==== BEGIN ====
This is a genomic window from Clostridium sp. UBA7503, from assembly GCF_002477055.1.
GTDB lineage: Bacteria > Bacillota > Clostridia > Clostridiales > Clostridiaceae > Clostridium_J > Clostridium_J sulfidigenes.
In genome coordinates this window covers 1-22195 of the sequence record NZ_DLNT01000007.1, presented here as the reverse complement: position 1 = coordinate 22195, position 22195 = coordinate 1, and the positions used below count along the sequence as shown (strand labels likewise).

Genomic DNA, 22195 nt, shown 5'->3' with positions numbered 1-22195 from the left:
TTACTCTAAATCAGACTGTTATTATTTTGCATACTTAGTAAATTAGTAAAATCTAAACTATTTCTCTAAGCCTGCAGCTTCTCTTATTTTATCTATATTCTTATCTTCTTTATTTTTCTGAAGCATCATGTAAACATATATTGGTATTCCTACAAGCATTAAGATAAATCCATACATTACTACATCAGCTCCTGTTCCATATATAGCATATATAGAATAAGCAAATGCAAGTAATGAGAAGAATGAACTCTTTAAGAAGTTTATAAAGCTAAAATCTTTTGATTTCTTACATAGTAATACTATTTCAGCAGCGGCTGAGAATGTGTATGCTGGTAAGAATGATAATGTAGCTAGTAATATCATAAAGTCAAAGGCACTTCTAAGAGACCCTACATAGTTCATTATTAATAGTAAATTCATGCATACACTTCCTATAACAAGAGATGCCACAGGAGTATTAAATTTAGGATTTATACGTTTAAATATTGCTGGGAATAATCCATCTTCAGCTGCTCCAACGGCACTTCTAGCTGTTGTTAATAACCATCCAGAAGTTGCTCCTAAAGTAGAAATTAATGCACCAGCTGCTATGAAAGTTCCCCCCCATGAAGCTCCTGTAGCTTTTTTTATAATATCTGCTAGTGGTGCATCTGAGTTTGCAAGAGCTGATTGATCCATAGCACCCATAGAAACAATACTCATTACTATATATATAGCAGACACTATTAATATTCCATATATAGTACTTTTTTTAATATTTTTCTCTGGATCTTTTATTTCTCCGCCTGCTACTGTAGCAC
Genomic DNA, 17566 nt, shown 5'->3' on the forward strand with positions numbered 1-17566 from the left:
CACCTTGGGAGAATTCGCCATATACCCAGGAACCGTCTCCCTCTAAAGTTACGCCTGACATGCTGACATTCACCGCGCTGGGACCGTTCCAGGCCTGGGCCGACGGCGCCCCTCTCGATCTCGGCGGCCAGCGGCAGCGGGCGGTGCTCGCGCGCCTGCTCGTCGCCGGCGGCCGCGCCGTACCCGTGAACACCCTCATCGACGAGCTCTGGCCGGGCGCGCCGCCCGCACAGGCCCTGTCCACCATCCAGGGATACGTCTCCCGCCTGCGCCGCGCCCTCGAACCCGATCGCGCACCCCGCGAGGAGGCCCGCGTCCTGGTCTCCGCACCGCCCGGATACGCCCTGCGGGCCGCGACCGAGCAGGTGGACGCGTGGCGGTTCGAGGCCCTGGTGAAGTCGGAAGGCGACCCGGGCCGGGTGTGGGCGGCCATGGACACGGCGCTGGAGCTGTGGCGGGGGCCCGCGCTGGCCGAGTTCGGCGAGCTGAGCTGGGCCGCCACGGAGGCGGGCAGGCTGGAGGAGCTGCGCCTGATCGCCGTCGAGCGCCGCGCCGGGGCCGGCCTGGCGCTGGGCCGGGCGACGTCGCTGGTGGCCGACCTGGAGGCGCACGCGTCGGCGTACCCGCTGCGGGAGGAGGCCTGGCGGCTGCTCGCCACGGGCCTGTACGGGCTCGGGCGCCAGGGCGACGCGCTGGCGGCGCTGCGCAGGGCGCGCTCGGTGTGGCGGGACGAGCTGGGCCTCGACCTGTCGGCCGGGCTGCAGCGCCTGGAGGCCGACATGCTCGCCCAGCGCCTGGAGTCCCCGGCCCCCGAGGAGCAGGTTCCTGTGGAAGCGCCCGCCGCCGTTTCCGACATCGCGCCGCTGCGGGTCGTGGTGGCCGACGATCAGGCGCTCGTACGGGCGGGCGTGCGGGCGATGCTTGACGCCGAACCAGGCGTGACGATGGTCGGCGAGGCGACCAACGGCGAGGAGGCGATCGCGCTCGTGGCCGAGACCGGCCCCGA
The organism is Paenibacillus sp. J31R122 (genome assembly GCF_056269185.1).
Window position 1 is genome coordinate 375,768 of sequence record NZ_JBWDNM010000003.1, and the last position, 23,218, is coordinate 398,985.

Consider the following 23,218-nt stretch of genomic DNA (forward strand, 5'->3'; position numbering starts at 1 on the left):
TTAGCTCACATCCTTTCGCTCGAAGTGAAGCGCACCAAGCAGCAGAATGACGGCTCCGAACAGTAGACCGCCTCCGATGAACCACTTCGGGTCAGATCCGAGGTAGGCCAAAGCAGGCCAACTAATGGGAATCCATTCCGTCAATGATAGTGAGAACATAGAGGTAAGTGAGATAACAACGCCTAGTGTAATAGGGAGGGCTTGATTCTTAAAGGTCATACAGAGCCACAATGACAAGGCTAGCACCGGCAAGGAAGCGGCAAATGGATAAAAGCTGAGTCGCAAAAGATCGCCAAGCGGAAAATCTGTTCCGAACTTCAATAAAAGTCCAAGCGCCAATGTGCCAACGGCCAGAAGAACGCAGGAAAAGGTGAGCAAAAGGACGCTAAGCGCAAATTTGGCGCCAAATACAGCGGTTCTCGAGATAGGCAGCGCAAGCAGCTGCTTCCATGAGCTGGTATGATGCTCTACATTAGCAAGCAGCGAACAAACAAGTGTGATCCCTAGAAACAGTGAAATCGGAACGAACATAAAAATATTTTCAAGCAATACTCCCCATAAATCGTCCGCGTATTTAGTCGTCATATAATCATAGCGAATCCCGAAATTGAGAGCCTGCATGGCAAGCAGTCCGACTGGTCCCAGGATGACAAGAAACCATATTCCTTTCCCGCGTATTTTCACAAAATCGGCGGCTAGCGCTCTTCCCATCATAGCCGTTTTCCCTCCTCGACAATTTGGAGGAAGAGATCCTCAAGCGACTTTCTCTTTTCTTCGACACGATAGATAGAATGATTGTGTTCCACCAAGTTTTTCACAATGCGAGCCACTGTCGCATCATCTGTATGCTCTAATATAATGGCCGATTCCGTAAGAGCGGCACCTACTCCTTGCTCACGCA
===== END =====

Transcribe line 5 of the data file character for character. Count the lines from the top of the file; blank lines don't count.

TTACTCTAAATCAGACTGTTATTATTTTGCATACTTAGTAAATTAGTAAAATCTAAACTATTTCTCTAAGCCTGCAGCTTCTCTTATTTTATCTATATTCTTATCTTCTTTATTTTTCTGAAGCATCATGTAAACATATATTGGTATTCCTACAAGCATTAAGATAAATCCATACATTACTACATCAGCTCCTGTTCCATATATAGCATATATAGAATAAGCAAATGCAAGTAATGAGAAGAATGAACTCTTTAAGAAGTTTATAAAGCTAAAATCTTTTGATTTCTTACATAGTAATACTATTTCAGCAGCGGCTGAGAATGTGTATGCTGGTAAGAATGATAATGTAGCTAGTAATATCATAAAGTCAAAGGCACTTCTAAGAGACCCTACATAGTTCATTATTAATAGTAAATTCATGCATACACTTCCTATAACAAGAGATGCCACAGGAGTATTAAATTTAGGATTTATACGTTTAAATATTGCTGGGAATAATCCATCTTCAGCTGCTCCAACGGCACTTCTAGCTGTTGTTAATAACCATCCAGAAGTTGCTCCTAAAGTAGAAATTAATGCACCAGCTGCTATGAAAGTTCCCCCCCATGAAGCTCCTGTAGCTTTTTTTATAATATCTGCTAGTGGTGCATCTGAGTTTGCAAGAGCTGATTGATCCATAGCACCCATAGAAACAATACTCATTACTATATATATAGCAGACACTATTAATATTCCATATATAGTACTTTTTTTAATATTTTTCTCTGGATCTTTTATTTCTCCGCCTGCTACTGTAGCAC